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If you're interested in trying the cuisine here in New England, there are several dishes you have to try, including your Boston baked beans and your lobster – and, of course, there's your world famous New England clam chowda. There's a reason why you don't hear about Baltimore chowda or even New York chowda. That's because here in New England, you know how to make your chowda, and we're proud to show off this New England legacy to everyone who visits us. This is a simple recipe and it only has a few ingredients. It's basically clams stewed wth potatoes and spices – but that's why it tastes so good. A lot of people prefer a thicker chowder, one they need to eat with a spoon; but I've always loved a chowder where you can drink the broth like a soup, after eating the tasty parts with a spoon. You can thicken this with flour if you want, but I think it's fine as it is. Also, one more thing: here in New England, you never pronounce it "chowder." If you want the authentic stuff, then it's definitely CHOWDA.
Pans Needed: 1 large pot for steaming clams and boiling the chowda…preferably a cast iron pot of at least 6 quart size.
While you can certainly use canned clams, purists will tell you the best clam chowda is always made with fresh clams. It takes about three pounds of shelled clams to produce a pound of unshelled clams. Wash off the clams and remove as much sand and grit as possible. You only need to boil a little more than four cups of water, which will make all the broth uses in your chowda. You don't need to cover the clams completely, because we'll be steaming them open in the boiling water. Fresh clams only need to be steamed for fifteen minutes. The clams will open up, and that's how you can tell they're ready to be used in the chowda. Strain the clam broth and save it for making the chowda. Remove clams from shells. Dice and mince the clam meat, and save to use in the chowda.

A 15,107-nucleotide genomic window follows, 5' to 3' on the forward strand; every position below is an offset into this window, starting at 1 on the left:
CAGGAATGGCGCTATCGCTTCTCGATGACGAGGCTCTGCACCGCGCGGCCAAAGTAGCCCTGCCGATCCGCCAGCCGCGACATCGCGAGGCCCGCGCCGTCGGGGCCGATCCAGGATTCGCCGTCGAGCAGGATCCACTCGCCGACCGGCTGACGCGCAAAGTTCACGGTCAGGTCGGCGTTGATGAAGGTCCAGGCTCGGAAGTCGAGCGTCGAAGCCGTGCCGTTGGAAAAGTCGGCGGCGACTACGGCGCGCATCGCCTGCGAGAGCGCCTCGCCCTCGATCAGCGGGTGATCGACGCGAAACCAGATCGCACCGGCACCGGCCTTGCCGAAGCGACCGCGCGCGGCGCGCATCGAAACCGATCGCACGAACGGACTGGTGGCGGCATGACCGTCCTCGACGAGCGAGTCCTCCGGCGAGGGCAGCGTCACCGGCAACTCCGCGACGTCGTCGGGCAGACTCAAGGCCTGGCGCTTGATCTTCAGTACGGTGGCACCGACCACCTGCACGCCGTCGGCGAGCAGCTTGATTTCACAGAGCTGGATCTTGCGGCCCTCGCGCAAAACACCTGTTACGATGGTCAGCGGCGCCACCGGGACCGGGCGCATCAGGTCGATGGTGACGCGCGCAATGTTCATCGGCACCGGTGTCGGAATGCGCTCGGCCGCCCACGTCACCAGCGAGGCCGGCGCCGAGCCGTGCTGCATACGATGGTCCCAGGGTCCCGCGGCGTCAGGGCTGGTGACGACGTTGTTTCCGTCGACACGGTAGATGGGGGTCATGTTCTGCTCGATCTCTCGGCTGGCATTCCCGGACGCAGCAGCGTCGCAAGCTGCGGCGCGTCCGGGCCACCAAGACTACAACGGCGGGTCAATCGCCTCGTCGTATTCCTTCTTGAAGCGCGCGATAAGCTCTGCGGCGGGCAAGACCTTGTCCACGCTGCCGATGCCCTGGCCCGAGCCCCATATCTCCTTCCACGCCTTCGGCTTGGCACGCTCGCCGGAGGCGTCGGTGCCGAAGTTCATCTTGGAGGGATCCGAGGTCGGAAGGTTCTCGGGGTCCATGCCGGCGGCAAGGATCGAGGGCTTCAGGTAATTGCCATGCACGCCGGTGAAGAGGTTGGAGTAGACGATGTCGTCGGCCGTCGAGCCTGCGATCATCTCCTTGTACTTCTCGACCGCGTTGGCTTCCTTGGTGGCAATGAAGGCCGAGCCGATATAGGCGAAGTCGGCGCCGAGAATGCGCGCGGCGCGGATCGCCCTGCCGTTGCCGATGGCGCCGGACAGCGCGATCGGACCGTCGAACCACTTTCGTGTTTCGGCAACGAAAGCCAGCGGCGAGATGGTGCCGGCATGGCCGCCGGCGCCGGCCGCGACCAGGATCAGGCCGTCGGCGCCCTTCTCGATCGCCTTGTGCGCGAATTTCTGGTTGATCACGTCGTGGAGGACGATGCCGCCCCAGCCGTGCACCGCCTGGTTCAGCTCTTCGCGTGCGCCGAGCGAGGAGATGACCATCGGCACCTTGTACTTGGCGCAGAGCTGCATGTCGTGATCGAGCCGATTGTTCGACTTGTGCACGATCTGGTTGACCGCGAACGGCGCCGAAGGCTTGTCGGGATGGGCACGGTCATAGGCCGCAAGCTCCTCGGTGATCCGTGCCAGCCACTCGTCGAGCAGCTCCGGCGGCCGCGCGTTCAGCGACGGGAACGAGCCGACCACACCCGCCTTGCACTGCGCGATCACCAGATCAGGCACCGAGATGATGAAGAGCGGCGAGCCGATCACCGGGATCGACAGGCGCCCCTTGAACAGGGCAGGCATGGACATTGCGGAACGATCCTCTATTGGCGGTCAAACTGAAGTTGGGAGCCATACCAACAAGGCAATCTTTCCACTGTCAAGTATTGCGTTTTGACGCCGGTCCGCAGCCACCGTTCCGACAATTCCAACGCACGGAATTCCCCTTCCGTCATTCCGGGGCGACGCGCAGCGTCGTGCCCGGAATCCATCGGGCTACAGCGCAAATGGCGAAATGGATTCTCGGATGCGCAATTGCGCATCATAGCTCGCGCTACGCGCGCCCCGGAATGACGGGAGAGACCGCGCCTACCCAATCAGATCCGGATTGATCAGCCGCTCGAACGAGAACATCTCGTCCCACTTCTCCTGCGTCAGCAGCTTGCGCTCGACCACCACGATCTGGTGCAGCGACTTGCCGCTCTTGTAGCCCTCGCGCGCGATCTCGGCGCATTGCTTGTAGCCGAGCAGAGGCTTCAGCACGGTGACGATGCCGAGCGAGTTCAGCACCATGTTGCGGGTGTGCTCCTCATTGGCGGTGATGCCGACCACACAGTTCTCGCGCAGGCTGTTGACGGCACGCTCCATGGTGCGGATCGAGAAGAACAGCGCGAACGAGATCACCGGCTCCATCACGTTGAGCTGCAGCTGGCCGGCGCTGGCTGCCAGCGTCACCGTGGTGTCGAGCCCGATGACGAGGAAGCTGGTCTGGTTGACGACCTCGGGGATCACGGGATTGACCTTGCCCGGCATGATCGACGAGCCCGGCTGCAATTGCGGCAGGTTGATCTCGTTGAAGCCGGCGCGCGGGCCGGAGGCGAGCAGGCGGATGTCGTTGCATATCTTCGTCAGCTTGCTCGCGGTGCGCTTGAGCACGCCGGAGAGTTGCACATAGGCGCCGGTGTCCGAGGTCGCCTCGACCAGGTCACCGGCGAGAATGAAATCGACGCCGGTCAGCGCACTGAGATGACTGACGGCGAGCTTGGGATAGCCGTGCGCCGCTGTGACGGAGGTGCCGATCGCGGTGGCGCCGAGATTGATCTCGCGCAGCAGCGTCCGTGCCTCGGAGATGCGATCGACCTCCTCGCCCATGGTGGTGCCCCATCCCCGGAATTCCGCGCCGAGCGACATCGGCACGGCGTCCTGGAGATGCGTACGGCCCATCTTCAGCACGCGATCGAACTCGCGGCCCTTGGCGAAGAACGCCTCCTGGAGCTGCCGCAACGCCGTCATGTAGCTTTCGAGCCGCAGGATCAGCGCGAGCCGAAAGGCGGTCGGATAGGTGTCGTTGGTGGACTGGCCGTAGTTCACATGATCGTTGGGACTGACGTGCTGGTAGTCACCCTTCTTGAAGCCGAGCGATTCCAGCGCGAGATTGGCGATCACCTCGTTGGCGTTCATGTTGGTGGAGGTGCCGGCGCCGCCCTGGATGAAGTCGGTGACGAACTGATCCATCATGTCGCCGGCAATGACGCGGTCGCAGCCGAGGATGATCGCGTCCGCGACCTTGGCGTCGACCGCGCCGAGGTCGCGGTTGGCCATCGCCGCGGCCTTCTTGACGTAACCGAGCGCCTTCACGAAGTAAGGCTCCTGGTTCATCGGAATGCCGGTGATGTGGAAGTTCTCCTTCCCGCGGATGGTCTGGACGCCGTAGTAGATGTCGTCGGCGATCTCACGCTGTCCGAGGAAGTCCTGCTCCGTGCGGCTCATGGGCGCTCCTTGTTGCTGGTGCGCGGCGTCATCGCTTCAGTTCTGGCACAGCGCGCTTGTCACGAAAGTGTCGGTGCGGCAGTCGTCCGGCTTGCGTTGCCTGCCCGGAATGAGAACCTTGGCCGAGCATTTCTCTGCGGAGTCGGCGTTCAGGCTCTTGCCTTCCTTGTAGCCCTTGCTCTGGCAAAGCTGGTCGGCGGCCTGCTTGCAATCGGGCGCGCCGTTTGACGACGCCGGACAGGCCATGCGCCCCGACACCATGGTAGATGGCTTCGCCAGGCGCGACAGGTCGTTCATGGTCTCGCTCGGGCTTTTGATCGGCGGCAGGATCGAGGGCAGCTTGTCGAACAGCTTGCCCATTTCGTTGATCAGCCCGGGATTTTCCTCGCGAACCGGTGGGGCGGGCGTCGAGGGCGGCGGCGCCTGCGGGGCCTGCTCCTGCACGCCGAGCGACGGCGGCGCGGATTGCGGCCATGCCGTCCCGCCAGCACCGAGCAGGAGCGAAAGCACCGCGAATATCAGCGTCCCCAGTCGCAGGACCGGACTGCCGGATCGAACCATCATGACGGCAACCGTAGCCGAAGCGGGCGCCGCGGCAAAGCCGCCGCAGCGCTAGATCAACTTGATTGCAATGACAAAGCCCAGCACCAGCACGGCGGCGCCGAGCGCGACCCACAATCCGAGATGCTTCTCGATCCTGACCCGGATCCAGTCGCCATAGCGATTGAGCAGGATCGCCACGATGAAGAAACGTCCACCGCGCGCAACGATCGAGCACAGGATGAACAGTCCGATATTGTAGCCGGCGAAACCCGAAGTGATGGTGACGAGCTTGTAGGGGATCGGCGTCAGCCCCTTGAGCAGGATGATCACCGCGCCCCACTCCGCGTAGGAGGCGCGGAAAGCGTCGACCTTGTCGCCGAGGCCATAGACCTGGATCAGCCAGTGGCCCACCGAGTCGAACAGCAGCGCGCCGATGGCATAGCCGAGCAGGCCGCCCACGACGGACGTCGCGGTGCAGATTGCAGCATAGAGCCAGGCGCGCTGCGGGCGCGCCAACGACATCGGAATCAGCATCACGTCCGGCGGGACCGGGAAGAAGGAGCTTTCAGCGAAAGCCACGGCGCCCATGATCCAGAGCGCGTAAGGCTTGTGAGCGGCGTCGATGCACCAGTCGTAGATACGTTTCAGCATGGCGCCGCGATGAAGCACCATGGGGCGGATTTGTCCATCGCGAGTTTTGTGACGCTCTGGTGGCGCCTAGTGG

From here, peel and cut a pound of potatoes into cubes, and prepare your other chopped up ingredients: one onion, two stalks of celery, and of course, a half pound of bacon.
Ssear up the bacon in your cast iron pot, until it's crisp and all the fat is rendered out. This will take about ten minutes at the most. Remove and reserve the bacon, so you can add it back into the dish later. Use the bacon grease to sear and caramelize the chopped onion and celery, which only takes about five minutes. Next, add the cubed potatoes, along with half a cup of white wine to give it more flavor.
Once the potatoes begin to soften, add two bay leaves, and a dash of thyme. Add in the clam broth, cover the pot, and cook the potatoes for twenty minutes.
Once the potatoes are soft and tender, you can now add in the clams, along with a dose of black pepper for flavor, and also white pepper. Bring the chowda down to a simmer, and add cream and butter. You don't want to bring it back to a boil because this would burn the cream. Simmer for ten minutes.
Serve chowder with parsley and bacon.